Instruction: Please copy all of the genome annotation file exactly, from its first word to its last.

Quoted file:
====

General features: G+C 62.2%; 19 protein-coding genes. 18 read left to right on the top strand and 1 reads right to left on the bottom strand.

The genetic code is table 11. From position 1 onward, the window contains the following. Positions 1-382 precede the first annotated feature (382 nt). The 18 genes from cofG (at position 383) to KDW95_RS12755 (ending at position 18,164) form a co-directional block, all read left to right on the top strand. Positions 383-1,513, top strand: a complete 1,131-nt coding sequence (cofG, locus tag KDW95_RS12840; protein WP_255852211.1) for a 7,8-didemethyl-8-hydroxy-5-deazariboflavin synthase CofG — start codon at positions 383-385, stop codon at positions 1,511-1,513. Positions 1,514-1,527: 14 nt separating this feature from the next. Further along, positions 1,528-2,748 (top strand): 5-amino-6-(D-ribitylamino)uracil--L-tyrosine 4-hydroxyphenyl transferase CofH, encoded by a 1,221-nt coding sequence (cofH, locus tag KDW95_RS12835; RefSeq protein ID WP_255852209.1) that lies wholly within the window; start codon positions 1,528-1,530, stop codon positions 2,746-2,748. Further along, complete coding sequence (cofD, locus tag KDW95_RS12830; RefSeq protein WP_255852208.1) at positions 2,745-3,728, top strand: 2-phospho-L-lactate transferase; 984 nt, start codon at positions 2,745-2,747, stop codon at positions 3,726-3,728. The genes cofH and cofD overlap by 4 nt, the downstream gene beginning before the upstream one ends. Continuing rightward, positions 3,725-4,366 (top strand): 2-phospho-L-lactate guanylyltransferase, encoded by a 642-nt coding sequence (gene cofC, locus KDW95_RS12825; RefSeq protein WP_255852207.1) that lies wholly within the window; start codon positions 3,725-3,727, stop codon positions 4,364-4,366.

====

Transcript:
General features: G+C 62.2%; 19 protein-coding genes. 18 read left to right on the top strand and 1 reads right to left on the bottom strand.

The genetic code is table 11. From position 1 onward, the window contains the following. Positions 1-382 precede the first annotated feature (382 nt). The 18 genes from cofG (at position 383) to KDW95_RS12755 (ending at position 18,164) form a co-directional block, all read left to right on the top strand. Positions 383-1,513, top strand: a complete 1,131-nt coding sequence (cofG, locus tag KDW95_RS12840; protein WP_255852211.1) for a 7,8-didemethyl-8-hydroxy-5-deazariboflavin synthase CofG — start codon at positions 383-385, stop codon at positions 1,511-1,513. Positions 1,514-1,527: 14 nt separating this feature from the next. Further along, positions 1,528-2,748 (top strand): 5-amino-6-(D-ribitylamino)uracil--L-tyrosine 4-hydroxyphenyl transferase CofH, encoded by a 1,221-nt coding sequence (cofH, locus tag KDW95_RS12835; RefSeq protein ID WP_255852209.1) that lies wholly within the window; start codon positions 1,528-1,530, stop codon positions 2,746-2,748. Further along, complete coding sequence (cofD, locus tag KDW95_RS12830; RefSeq protein WP_255852208.1) at positions 2,745-3,728, top strand: 2-phospho-L-lactate transferase; 984 nt, start codon at positions 2,745-2,747, stop codon at positions 3,726-3,728. The genes cofH and cofD overlap by 4 nt, the downstream gene beginning before the upstream one ends. Continuing rightward, positions 3,725-4,366 (top strand): 2-phospho-L-lactate guanylyltransferase, encoded by a 642-nt coding sequence (gene cofC, locus KDW95_RS12825; RefSeq protein WP_255852207.1) that lies wholly within the window; start codon positions 3,725-3,727, stop codon positions 4,364-4,366.